Definition of vogue in English:



  • 1The prevailing fashion or style at a particular time.

    ‘the vogue is to make realistic films’
    • ‘The popularity of the stage ballet intensified a vogue for social dancing and for the staging of private divertissements in the homes of the nobility and the bourgeoisie.’
    • ‘His brilliant, fluid landscape sketches in oils and watercolour were inspirational and he helped create a vogue for ‘troubadour’ subjects.’
    • ‘There is something of a vogue at the moment for producing regional and global environmental histories.’
    • ‘Colleagues in the fields of literature and film will likewise draw our attention to the vogue for sequels and prequels based on works written by others long after the involvement of the original author.’
    • ‘This created a vogue for such biographies in which the fictional element became progressively greater until the world saw the emergence of a new genre - the novel.’
    • ‘But despite the thrills of modern technology, today the vogue for antique timepieces is big business, with collectors spending serious money on complex, hand-crafted gems.’
    • ‘The current vogue for silent film screenings accompanied by live music is truly international.’
    • ‘By the 1980s people were sick of chemicalised foods, and a vogue for real bread, real beer and organic products grew up.’
    • ‘Collectors and antiquarians were largely responsible for the vogue for collecting antiquities that took root in the eighteenth century.’
    • ‘In the 18th and 19th centuries, there was a vogue for the building of follies on the estates of landowners.’
    • ‘It initiated a vogue for revenge theatre that lasted for decades, and it shares many elements with the greatest of all revenge tragedies, Hamlet.’
    • ‘The religious architecture of the twenties might have been dubbed the era of ‘more is more,’ long before ‘less is more’ became the vogue.’
    • ‘After his sojourn at Versailles, he brought with him a vogue for French and Continental cuisine.’
    • ‘The sensational painter of Biblical disasters, John Martin, was one of many who enjoyed a wide vogue in reproduction.’
    • ‘During the 1890s there was a vogue for things Spanish that encompassed everything from music and dancing to flamenco dresses.’
    • ‘The Hyacinth enjoyed a vogue in the 18th and early 19th centuries, grown not only indoors and out but used as ornaments for women's fashions and even as a pharmaceutical.’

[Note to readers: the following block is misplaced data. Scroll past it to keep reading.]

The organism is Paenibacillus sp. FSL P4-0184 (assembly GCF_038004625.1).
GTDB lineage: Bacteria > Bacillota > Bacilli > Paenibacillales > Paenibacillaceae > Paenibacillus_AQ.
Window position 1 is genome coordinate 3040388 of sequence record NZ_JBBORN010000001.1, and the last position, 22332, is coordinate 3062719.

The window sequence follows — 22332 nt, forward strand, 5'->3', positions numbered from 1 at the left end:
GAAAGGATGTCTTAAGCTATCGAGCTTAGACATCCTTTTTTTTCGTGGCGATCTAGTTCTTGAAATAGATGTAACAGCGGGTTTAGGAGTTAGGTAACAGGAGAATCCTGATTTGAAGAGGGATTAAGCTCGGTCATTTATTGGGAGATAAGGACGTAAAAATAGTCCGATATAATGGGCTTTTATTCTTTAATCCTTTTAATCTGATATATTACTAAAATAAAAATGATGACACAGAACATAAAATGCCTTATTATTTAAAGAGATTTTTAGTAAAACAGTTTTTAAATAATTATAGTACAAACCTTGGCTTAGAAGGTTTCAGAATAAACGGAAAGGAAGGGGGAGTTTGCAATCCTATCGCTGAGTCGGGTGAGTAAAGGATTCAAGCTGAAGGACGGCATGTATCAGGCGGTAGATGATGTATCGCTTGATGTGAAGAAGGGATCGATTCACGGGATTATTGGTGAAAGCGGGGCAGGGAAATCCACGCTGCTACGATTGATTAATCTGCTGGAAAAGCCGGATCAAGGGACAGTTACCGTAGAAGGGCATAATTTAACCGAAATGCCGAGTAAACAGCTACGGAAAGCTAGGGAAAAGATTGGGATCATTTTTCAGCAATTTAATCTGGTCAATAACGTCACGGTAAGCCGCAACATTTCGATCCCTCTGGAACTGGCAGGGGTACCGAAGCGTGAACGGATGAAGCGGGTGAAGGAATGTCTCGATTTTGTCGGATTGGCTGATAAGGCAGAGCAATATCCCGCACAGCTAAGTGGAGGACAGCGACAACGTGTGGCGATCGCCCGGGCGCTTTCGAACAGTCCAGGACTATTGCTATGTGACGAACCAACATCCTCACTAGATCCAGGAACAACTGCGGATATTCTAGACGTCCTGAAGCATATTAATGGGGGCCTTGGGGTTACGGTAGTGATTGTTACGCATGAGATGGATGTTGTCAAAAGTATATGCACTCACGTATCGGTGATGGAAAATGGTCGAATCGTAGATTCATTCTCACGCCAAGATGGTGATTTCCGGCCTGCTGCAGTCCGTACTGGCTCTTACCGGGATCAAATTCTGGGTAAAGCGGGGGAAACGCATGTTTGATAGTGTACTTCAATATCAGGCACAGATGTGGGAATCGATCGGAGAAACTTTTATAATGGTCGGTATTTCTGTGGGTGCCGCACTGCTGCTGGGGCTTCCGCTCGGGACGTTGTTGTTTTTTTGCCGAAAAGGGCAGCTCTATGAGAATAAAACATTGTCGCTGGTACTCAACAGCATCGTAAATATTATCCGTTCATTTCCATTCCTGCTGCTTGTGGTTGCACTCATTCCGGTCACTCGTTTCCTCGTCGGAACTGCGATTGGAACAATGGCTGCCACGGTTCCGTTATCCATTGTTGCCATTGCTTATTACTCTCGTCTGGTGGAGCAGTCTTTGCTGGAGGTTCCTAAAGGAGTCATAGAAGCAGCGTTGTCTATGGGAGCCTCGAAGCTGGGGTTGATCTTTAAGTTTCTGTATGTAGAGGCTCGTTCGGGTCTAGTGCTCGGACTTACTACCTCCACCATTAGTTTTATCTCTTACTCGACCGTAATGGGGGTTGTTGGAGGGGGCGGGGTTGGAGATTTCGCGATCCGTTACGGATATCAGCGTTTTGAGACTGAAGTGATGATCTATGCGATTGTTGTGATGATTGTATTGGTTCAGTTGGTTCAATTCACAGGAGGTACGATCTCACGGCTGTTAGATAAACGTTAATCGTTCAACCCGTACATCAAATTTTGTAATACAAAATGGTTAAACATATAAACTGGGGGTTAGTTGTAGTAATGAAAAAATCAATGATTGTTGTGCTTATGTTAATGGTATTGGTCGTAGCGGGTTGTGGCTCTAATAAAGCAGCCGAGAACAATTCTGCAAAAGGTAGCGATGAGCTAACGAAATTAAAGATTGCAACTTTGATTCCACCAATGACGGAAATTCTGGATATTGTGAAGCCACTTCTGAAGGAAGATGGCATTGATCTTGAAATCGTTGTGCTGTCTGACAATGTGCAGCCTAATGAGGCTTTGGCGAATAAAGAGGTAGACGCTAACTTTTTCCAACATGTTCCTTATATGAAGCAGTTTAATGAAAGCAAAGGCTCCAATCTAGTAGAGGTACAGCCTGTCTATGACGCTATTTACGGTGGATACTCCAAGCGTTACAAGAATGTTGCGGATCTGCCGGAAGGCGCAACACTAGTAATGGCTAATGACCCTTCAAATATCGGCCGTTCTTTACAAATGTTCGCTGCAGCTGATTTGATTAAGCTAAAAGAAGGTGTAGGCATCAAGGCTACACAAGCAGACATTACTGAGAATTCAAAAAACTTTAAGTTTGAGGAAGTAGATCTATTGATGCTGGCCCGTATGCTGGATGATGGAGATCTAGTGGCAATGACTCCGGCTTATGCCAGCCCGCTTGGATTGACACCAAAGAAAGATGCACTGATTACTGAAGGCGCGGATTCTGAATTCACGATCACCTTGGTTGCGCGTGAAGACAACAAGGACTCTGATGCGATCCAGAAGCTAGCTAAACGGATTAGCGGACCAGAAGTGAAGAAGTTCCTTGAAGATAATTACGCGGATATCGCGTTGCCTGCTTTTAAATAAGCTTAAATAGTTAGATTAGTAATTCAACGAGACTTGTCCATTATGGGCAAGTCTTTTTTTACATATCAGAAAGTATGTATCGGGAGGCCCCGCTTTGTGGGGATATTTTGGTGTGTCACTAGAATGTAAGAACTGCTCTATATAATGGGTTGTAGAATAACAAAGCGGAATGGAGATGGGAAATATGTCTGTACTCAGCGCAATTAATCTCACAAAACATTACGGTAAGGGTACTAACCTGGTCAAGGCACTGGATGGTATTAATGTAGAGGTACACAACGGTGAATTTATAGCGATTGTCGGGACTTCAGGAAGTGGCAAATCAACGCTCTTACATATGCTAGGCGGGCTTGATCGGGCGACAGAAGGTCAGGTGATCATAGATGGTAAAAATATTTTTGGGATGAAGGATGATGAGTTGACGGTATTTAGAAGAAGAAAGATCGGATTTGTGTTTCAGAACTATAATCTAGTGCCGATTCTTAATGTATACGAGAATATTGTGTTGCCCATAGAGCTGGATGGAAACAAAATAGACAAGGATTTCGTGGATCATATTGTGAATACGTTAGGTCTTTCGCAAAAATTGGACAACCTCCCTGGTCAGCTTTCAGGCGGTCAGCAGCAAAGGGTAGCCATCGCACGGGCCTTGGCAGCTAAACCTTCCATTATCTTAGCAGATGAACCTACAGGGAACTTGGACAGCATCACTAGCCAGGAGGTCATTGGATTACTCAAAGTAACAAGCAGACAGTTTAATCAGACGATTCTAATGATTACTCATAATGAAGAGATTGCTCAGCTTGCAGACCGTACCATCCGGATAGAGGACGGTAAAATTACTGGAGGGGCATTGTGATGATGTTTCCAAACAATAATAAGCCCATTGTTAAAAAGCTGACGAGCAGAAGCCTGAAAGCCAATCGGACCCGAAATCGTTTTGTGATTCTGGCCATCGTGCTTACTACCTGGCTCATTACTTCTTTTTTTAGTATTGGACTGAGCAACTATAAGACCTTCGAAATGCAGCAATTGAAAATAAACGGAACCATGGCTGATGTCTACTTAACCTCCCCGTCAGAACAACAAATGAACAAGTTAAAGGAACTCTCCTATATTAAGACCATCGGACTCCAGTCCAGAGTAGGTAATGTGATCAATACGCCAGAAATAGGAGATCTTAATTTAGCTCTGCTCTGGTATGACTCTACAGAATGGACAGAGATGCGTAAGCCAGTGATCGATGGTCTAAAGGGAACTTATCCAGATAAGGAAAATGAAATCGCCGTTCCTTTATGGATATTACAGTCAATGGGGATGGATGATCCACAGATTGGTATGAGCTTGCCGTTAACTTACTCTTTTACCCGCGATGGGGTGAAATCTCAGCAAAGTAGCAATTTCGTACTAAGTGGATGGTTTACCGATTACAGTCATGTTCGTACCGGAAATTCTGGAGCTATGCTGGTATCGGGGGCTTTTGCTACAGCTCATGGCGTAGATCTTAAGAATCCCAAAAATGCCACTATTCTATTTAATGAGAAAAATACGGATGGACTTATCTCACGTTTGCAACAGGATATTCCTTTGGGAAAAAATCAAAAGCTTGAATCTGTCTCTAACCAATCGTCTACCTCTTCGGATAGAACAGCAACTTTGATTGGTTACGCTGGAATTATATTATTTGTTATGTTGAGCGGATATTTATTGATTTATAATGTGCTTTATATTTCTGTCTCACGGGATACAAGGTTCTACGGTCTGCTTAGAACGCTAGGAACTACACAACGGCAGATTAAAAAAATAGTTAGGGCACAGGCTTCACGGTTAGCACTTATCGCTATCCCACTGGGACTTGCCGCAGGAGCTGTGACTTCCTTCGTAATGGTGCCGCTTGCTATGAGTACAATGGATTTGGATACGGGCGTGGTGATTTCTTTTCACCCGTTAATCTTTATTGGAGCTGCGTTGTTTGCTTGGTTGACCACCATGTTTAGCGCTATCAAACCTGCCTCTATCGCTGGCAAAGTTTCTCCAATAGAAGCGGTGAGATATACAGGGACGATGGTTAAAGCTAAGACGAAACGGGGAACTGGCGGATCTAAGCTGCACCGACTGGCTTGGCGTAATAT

• ‘There was a vogue for animal painting in Munich at this time, but Marc's approach was radically different to that of any of his contemporaries.’
    • ‘There was a brief vogue for black brick in the 60s, and all the buildings looked just like this.’
    • ‘The 18th century experienced a vogue for ‘sympathy’ or fellow-feeling, explored by Scottish Enlightenment thinkers such as David Hume and Adam Smith.’
    • ‘Apparently there was a vogue for mandolins when she was a young girl, and she had one.’
    fashion, mode, style, trend, taste, fad, fancy, passing fancy, craze, rage, enthusiasm, passion, infatuation, obsession, mania, fascination
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    1. 1.1mass noun General acceptance or favour; popularity.
      ‘crochet garments are in vogue this season’
      • ‘However, he said, as part of the Government's commitment to urban generation, parks were in vogue again.’
      • ‘Incentives were in vogue even in the early 1950s.’
      • ‘Trends in gardening come and go, but individuality and aesthetics will always be in vogue.’
      • ‘Commercial property is also back in vogue with UK fund managers.’
      • ‘Indian art definitely seems to be in vogue.’
      • ‘This system, in vogue during the colonial era, enabled the colonial powers to carve out their own commercial spheres of influence in the countries within their imperial domain.’
      • ‘Nowadays, with e-commerce in vogue, flowers, cards and all sorts of gifts can be purchased and dispatched through a wireless network to the other part of the world.’